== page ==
It is required for all licensed premises to ensure they have an age verification policy in place, relating to the trading of alcohol. This online age verification training course allows you to meet the legal requirements by providing you with a ‘model age verification policy’ and detailing the procedures that need to be followed when verifying the age and I.D. of customers.
100 in stock
Current law on age verification for alcohol sales
Challenging for proof of age
What a policy on age verification should say
Making the decision to ask for proof of age
Explaining why you are asking for a proof of age
Identifying which proofs of age are and are not acceptable
Some common conflict scenarios
Procedures for putting the policy into practice
Refusing a proxy sale of alcohol
Dealing with an angry or abusive customer who won’t take no for an answer
Techniques to adopt if the customer won’t accept a refusal to serve
Your exit from a high-risk situation
Consequences for failing to implement a policy on age verification for the sale of alcohol
Learning online or e-learning courses have several obvious advantages which benefit the student. Being able to learn anytime and in any place 24/7 add flexibility to the process. Choosing the time suits you and to advance your learning.
The coursework is available to the learner to go over again and to revise countless of times before finally taking the exam. Also, should the first results are not satisfactory, you can retake the exam.
You are no longer restricted to set hours and having to rebook another course when the exam results are not as good as you hoped to achieve.
It is the responsibility of retailers to ensure they do not sell age-restricted products online to people who are under the minimum legal age. This means setting up effective systems capable of verifying the age of potential purchasers to ensure they are above the minimum legal age to purchase a product. When assessing such systems account should be taken of legal requirements to take all reasonable precautions and to exercise all due diligence to avoid committing an offence. These legal requirements are a retailer’s defence in consumer protection legislation.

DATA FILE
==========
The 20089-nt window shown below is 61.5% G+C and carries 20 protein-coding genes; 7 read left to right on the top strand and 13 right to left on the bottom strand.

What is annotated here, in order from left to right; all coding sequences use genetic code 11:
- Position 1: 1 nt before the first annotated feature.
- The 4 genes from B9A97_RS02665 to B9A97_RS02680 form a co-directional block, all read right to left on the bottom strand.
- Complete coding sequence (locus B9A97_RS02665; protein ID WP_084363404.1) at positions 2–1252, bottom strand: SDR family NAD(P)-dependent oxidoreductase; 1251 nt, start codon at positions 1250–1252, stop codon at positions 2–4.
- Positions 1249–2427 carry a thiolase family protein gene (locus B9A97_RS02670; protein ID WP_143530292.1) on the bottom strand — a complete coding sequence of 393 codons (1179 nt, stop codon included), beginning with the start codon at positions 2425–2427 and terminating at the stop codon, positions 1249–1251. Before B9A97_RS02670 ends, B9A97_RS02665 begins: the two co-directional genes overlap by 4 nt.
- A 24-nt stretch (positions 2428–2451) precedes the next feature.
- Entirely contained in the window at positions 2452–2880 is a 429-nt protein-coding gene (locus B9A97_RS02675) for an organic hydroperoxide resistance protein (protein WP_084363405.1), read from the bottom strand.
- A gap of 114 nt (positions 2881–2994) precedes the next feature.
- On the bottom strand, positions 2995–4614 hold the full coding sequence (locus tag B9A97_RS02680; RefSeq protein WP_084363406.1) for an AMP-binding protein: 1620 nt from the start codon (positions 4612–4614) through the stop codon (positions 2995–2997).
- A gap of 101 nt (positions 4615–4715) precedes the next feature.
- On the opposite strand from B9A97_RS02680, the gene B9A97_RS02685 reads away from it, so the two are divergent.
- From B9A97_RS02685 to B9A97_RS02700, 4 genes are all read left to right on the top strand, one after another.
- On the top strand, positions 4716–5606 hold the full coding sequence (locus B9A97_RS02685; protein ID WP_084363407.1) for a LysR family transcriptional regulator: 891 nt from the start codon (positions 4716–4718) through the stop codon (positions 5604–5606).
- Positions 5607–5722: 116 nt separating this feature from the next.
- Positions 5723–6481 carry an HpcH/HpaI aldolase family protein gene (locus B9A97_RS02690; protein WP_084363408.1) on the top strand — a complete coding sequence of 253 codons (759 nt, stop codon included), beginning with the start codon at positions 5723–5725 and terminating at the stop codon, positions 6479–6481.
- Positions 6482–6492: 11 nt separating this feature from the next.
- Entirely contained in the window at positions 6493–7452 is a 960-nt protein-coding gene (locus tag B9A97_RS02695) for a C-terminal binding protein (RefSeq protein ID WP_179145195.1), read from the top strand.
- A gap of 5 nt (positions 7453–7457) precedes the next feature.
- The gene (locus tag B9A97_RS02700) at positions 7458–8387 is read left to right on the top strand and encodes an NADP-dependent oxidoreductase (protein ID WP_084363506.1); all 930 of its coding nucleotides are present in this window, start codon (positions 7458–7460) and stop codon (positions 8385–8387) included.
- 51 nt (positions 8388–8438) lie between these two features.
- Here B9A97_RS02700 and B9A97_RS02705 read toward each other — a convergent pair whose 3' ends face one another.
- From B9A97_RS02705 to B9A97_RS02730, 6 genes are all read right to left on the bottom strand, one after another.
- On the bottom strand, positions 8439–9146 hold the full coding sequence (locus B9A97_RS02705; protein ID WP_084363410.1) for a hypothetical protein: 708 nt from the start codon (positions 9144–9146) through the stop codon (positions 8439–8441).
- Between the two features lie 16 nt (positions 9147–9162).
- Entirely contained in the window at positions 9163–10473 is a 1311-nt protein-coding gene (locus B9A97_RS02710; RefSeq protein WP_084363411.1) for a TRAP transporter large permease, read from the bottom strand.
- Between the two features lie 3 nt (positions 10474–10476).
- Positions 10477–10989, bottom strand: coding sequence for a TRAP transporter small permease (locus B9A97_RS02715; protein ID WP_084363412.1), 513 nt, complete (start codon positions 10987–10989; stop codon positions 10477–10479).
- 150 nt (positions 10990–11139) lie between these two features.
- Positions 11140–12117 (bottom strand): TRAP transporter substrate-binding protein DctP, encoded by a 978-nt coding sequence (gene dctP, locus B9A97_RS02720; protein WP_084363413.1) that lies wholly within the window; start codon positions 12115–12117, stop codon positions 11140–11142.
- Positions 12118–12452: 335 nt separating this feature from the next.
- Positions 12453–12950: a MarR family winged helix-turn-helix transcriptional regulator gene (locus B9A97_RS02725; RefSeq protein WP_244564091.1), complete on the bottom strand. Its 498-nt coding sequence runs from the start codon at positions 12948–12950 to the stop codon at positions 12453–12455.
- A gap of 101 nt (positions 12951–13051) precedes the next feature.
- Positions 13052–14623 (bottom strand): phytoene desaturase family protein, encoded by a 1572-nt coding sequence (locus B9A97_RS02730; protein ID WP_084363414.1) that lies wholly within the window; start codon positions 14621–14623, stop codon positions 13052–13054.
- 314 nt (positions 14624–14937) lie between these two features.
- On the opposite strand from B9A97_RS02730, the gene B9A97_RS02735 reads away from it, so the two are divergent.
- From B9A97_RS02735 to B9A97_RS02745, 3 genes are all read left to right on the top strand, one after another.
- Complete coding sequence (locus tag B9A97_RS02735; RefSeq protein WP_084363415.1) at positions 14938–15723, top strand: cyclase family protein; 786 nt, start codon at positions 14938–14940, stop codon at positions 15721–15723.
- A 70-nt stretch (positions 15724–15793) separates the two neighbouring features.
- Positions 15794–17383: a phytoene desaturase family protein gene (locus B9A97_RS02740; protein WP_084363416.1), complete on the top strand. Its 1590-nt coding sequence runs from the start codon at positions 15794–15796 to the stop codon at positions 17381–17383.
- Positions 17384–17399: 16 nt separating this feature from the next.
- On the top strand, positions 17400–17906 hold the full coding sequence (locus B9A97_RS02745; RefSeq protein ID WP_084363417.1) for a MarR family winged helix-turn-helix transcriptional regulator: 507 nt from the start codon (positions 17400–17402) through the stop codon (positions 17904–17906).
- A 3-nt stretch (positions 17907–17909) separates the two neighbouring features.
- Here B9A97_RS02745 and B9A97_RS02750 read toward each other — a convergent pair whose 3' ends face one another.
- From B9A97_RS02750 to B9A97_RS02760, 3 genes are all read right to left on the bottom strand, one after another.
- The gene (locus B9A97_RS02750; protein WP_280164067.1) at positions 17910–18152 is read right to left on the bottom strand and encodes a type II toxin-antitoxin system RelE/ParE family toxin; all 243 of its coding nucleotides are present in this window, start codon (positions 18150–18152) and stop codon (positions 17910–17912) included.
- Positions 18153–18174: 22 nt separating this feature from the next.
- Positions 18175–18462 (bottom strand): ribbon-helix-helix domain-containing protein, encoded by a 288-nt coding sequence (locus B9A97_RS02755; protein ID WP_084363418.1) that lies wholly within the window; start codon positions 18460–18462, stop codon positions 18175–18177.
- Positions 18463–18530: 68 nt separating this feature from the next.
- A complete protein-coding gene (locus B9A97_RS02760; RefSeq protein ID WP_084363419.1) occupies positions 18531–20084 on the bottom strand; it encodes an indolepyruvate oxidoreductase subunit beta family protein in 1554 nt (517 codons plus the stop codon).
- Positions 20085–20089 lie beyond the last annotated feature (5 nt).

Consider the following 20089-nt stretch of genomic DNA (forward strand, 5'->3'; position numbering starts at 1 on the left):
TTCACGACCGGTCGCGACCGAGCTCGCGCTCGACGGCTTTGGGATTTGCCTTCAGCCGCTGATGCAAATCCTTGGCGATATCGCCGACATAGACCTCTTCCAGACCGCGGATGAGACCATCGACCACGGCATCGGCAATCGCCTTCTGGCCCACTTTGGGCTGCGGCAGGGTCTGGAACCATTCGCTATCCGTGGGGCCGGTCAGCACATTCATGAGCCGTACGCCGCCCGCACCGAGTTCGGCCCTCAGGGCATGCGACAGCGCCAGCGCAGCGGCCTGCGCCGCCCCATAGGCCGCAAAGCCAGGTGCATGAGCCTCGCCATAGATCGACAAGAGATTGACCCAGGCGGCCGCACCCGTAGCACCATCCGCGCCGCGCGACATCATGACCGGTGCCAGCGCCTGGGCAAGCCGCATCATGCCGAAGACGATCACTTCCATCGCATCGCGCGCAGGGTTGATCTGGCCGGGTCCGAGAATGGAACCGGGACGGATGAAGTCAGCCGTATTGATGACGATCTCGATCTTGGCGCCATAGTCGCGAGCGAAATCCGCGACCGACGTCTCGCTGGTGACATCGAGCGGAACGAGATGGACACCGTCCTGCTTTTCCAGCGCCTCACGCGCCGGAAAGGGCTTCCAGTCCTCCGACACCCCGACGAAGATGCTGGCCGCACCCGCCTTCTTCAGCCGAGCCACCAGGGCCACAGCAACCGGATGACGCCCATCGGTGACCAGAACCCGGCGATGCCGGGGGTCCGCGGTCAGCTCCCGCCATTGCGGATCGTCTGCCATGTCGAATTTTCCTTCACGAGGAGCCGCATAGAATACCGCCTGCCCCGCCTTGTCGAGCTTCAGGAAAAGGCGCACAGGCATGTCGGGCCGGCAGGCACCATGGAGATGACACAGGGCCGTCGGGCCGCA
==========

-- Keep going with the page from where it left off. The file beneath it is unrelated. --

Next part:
Such systems should be regularly monitored and updated as necessary, to identify and rectify any problems or weaknesses in the system or to keep pace with advances in available technology.
There is no definitive answer as to what constitutes taking all reasonable precautions or exercising all due diligence. However, past court case decisions concerning other areas of consumer protection have established that a retailer’s defence is more likely to fail if positive steps or precautions are not taken, resulting in a conviction.
Risk analysis, including the investigation of the options available to overcome risks, is required to identify and investigate what precautions and steps could be taken.
The following is a guide to possible steps and precautions that retailers could adopt to assist with age verification. However, it should be noted that these may not be suitable for some situations and retailers will need to assess what steps are suitable and appropriate to their circumstances. Retailers may be able to develop other methods of age verification.
Age verification concepts in a fast-moving digital world are challenging in terms of effectiveness. No system is failsafe and any service that relies on remote verification has the potential for errors.
Many websites now require purchasers to register details or to set up accounts for future purchases, which means that age verification checks may only be required for the initial set-up of accounts or on the first purchase from the website.